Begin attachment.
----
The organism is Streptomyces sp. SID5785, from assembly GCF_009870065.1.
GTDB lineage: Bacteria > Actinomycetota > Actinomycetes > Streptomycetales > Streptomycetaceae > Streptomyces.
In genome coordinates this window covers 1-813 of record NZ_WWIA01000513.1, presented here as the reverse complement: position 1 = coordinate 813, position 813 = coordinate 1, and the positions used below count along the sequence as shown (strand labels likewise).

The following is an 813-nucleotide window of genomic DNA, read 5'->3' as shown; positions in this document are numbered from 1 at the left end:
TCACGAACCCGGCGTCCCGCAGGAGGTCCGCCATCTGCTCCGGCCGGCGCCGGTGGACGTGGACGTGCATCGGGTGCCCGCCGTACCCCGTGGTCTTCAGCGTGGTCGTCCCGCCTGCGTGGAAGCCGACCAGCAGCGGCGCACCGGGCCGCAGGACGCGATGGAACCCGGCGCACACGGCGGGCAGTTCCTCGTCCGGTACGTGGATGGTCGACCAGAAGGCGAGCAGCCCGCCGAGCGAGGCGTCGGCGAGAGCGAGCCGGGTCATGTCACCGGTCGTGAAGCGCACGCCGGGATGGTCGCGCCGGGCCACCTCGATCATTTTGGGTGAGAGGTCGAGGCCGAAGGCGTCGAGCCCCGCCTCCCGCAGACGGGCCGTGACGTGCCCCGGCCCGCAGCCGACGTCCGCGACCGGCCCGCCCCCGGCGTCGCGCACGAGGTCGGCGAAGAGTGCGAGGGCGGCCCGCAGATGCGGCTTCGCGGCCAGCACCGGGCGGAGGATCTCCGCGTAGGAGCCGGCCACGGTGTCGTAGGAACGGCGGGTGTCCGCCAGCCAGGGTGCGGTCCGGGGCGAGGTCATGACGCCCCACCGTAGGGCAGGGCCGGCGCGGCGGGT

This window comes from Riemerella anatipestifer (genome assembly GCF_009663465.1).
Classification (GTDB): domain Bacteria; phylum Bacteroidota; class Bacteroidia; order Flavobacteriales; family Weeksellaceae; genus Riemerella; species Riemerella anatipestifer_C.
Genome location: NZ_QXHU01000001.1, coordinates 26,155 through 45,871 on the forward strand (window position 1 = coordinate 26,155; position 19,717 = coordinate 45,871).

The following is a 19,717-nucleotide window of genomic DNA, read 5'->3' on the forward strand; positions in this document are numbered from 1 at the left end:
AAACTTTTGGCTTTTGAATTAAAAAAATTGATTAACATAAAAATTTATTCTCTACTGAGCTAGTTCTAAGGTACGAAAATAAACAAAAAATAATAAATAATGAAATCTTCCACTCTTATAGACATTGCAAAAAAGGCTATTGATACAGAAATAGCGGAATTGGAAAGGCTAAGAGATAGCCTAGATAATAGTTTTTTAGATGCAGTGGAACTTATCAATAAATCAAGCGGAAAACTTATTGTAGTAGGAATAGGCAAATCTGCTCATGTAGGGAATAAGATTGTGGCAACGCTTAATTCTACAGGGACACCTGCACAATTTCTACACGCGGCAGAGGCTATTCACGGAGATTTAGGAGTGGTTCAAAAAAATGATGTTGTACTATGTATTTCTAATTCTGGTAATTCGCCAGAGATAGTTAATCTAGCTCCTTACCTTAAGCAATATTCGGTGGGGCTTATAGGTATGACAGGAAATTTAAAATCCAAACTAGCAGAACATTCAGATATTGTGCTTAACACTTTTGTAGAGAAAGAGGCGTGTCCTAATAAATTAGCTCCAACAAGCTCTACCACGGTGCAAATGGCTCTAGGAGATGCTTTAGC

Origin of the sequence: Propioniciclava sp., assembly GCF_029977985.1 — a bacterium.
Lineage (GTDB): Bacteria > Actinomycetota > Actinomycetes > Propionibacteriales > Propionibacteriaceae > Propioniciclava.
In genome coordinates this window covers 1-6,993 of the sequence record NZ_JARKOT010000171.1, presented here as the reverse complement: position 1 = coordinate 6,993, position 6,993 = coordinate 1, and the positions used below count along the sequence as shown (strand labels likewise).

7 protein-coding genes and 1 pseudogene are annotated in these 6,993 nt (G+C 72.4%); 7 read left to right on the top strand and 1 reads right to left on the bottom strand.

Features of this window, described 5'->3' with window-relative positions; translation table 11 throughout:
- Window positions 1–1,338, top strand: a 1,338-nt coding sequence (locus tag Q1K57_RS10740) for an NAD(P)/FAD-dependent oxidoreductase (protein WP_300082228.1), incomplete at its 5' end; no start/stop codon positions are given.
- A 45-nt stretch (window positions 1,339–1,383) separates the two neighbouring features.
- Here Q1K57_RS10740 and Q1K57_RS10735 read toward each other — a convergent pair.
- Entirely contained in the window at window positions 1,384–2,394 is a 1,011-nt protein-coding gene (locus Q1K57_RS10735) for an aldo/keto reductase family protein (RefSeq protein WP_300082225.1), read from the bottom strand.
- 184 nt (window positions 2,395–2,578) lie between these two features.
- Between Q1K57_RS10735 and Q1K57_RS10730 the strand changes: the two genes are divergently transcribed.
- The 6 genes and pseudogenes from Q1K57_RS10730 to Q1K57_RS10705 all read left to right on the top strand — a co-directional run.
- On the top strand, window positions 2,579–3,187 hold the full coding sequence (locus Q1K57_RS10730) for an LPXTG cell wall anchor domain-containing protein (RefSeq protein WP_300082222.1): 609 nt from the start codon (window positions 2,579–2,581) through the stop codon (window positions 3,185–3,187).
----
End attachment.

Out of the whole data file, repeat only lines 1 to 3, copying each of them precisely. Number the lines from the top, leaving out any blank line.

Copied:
The organism is Streptomyces sp. SID5785, from assembly GCF_009870065.1.
GTDB lineage: Bacteria > Actinomycetota > Actinomycetes > Streptomycetales > Streptomycetaceae > Streptomyces.
In genome coordinates this window covers 1-813 of record NZ_WWIA01000513.1, presented here as the reverse complement: position 1 = coordinate 813, position 813 = coordinate 1, and the positions used below count along the sequence as shown (strand labels likewise).